|Uterine fibroid embolisation for symptomatic uterine fibroids: a survey of clinical practice in Europe.|
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|PMID: 20857108 Owner: NLM Status: MEDLINE|
|PURPOSE: To assess current uterine fibroid embolisation (UFE) practice in European countries and determine the clinical environment for UFE in different hospitals.
MATERIAL AND METHODS: In May 2009, an invitation for an online survey was sent by e-mail to all members of the Cardiovascular and Interventional Radiologic Society of Europe, representing a total number of 1,250 different candidate European treatment centres. The survey covered 21 questions concerning local UFE practice.
RESULTS: A total of 282 respondents completed the questionnaire. Fifteen questionnaires were excluded because they were doubles from centres that had already returned a questionnaire. The response rate was 267 of 1,250 centres (21.4%). Ninety-four respondents (33%) did not perform UFE and were excluded, and six centres were excluded because demographic data were missing. The remaining 167 respondents from different UFE centres were included in the study. Twenty-six percent of the respondents were from the United Kingdom (n = 43); 16% were from Germany (n = 27); 11% were from France (n = 18); and the remaining 47% (n = 79) were from other European countries. Most centres (48%, n = 80) had 5 to 10 years experience with UFE and performed 10 to 50 procedures annually (53% [n = 88]) of respondents). Additional demographic data, as well as specific data on referral of patients, UFE techniques used, and periprocedural and postprocedural, care will be provided.
CONCLUSION: Although UFE as an alternative treatment for hysterectomy or myomectomy is widespread in Europe, its impact on the management of the patient with symptomatic fibroids seems, according to the overall numbers of UFE procedures, somewhat disappointing. Multiple factors might be responsible for this observation.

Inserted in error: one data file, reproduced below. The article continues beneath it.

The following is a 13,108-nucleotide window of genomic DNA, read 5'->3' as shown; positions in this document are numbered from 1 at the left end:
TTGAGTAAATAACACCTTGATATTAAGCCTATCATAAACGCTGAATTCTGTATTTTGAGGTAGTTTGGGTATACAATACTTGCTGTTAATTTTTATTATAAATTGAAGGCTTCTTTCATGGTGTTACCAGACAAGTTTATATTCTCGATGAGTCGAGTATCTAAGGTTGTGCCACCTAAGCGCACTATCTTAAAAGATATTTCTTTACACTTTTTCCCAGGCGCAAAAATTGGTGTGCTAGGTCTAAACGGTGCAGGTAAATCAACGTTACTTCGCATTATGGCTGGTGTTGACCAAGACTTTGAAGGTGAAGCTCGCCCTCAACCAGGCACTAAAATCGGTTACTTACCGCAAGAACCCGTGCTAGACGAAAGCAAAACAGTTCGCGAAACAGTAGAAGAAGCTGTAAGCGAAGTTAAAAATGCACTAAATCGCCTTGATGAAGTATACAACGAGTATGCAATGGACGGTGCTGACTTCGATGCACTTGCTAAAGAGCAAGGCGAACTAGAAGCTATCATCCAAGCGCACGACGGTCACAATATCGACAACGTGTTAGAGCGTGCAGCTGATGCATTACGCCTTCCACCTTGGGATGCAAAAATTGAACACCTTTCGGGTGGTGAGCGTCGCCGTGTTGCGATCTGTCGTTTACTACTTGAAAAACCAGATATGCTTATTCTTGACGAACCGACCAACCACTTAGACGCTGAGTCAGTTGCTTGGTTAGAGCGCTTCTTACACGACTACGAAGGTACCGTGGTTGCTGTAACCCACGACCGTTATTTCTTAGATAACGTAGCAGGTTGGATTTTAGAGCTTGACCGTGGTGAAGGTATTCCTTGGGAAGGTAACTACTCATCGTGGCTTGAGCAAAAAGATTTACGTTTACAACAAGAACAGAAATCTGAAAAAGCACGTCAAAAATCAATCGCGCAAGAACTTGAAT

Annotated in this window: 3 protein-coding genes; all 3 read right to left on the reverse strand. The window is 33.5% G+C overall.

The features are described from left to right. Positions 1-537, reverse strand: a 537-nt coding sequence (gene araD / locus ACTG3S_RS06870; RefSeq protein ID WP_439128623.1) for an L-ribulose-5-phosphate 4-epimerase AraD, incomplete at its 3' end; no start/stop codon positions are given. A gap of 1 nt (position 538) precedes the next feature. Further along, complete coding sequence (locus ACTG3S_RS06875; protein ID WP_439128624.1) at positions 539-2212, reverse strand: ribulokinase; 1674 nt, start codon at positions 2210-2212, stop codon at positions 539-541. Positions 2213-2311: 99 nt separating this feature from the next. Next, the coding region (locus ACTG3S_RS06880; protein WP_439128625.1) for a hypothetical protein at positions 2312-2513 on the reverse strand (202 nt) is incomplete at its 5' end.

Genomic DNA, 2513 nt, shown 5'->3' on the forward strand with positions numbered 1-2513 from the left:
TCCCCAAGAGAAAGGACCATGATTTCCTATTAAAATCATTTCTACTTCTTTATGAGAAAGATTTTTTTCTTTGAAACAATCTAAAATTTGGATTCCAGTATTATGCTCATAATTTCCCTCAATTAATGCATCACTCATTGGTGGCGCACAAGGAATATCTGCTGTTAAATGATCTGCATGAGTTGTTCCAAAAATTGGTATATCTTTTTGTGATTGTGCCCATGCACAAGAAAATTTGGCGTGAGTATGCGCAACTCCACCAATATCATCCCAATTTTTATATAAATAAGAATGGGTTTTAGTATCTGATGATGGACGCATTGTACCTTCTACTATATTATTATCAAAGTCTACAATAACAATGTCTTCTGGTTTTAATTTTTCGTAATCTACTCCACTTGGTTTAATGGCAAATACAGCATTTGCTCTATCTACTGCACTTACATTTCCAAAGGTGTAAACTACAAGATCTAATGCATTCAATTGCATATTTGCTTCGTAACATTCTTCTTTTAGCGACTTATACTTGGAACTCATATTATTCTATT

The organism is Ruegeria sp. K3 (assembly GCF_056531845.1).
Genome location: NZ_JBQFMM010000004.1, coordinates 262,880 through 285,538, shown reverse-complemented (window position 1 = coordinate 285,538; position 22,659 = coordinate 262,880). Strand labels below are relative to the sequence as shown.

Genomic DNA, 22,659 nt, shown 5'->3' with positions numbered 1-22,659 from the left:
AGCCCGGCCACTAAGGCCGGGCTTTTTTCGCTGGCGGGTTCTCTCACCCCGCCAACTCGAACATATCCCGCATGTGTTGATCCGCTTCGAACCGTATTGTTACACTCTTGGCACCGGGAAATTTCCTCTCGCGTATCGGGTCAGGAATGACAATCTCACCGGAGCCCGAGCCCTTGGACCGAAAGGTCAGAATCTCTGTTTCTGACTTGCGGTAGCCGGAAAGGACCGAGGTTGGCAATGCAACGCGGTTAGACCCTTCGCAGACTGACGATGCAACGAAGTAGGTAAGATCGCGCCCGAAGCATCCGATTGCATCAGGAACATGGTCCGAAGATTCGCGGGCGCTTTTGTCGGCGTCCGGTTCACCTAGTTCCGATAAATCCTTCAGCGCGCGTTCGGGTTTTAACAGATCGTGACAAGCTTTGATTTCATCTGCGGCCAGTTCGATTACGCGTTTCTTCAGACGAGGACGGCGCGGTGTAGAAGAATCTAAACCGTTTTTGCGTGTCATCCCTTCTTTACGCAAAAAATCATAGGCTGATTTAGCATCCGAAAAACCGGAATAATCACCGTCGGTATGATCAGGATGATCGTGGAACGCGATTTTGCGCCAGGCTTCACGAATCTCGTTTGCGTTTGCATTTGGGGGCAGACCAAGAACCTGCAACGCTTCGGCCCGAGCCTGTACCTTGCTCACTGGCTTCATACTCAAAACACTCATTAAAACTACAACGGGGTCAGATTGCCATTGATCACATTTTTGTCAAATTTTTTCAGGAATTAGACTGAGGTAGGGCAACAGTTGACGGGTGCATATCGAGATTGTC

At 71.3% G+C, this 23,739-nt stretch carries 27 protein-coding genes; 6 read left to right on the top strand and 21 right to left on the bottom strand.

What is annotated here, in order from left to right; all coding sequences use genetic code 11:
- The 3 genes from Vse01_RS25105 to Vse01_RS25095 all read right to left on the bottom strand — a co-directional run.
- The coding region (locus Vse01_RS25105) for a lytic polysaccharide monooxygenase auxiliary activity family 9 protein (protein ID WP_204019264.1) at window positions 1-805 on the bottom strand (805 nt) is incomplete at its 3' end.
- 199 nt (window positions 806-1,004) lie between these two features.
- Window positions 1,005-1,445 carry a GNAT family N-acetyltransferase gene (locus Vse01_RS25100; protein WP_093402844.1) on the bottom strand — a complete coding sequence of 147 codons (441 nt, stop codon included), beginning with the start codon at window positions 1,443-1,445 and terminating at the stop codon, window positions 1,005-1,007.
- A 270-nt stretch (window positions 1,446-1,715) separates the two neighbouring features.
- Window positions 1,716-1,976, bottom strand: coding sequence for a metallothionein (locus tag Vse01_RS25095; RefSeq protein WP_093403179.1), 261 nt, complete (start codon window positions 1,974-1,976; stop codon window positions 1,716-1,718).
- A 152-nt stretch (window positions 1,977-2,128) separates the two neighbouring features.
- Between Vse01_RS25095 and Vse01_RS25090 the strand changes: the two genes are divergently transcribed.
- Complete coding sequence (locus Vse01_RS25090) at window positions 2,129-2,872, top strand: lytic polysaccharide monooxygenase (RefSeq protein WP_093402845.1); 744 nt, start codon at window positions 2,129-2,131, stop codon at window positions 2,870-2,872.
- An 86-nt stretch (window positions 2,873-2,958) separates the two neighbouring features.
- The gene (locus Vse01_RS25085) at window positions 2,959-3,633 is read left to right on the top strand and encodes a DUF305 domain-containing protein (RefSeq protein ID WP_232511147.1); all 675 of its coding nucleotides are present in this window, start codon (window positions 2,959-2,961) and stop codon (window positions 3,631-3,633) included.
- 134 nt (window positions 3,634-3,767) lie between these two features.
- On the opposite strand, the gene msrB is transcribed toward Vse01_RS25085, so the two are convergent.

|Marianne J Voogt; Mark J Arntz; Paul N M Lohle; Willem P Th M Mali; Leo E H Lampmann|
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|Type: Comparative Study; Journal Article Date: 2010-09-21|
|Title: Cardiovascular and interventional radiology Volume: 34 ISSN: 1432-086X ISO Abbreviation: Cardiovasc Intervent Radiol Publication Date: 2011 Aug|
|Created Date: 2011-07-11 Completed Date: 2011-10-13 Revised Date: 2013-05-27|
Medline Journal Info:
|Nlm Unique ID: 8003538 Medline TA: Cardiovasc Intervent Radiol Country: United States|
|Languages: eng Pagination: 765-73 Citation Subset: IM|
|Department of Radiology, University Medical Centre Utrecht, P.O. Box 85500 3508 GA, Utrecht, The Netherlands. firstname.lastname@example.org|
|APA/MLA Format Download EndNote Download BibTex|
Leiomyoma / blood supply, therapy*
Physician's Practice Patterns / statistics & numerical data*
Uterine Artery Embolization / utilization*
Uterine Neoplasms / blood supply, therapy*
Utilization Review / statistics & numerical data
Journal ID (nlm-ta): Cardiovasc Intervent Radiol
Publisher: Springer-Verlag, New York
© The Author(s) 2010
Received Day: 5 Month: 5 Year: 2010
Accepted Day: 20 Month: 8 Year: 2010
Electronic publication date: Day: 21 Month: 9 Year: 2010
pmc-release publication date: Day: 21 Month: 9 Year: 2010
Print publication date: Month: 8 Year: 2011
Volume: 34 Issue: 4
First Page: 765 Last Page: 773
PubMed Id: 20857108
Publisher Id: 9978
|Uterine Fibroid Embolisation for Symptomatic Uterine Fibroids: A Survey of Clinical Practice in Europe|